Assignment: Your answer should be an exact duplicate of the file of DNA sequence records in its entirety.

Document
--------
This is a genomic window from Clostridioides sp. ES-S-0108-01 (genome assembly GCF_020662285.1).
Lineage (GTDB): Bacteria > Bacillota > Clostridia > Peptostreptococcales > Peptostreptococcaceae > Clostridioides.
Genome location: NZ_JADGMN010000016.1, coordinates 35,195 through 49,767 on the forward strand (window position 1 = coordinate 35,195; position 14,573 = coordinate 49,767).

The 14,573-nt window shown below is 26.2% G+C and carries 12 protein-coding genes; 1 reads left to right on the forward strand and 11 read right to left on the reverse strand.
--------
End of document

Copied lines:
This is a genomic window from Clostridioides sp. ES-S-0108-01 (genome assembly GCF_020662285.1).
Lineage (GTDB): Bacteria > Bacillota > Clostridia > Peptostreptococcales > Peptostreptococcaceae > Clostridioides.
Genome location: NZ_JADGMN010000016.1, coordinates 35,195 through 49,767 on the forward strand (window position 1 = coordinate 35,195; position 14,573 = coordinate 49,767).

The 14,573-nt window shown below is 26.2% G+C and carries 12 protein-coding genes; 1 reads left to right on the forward strand and 11 read right to left on the reverse strand.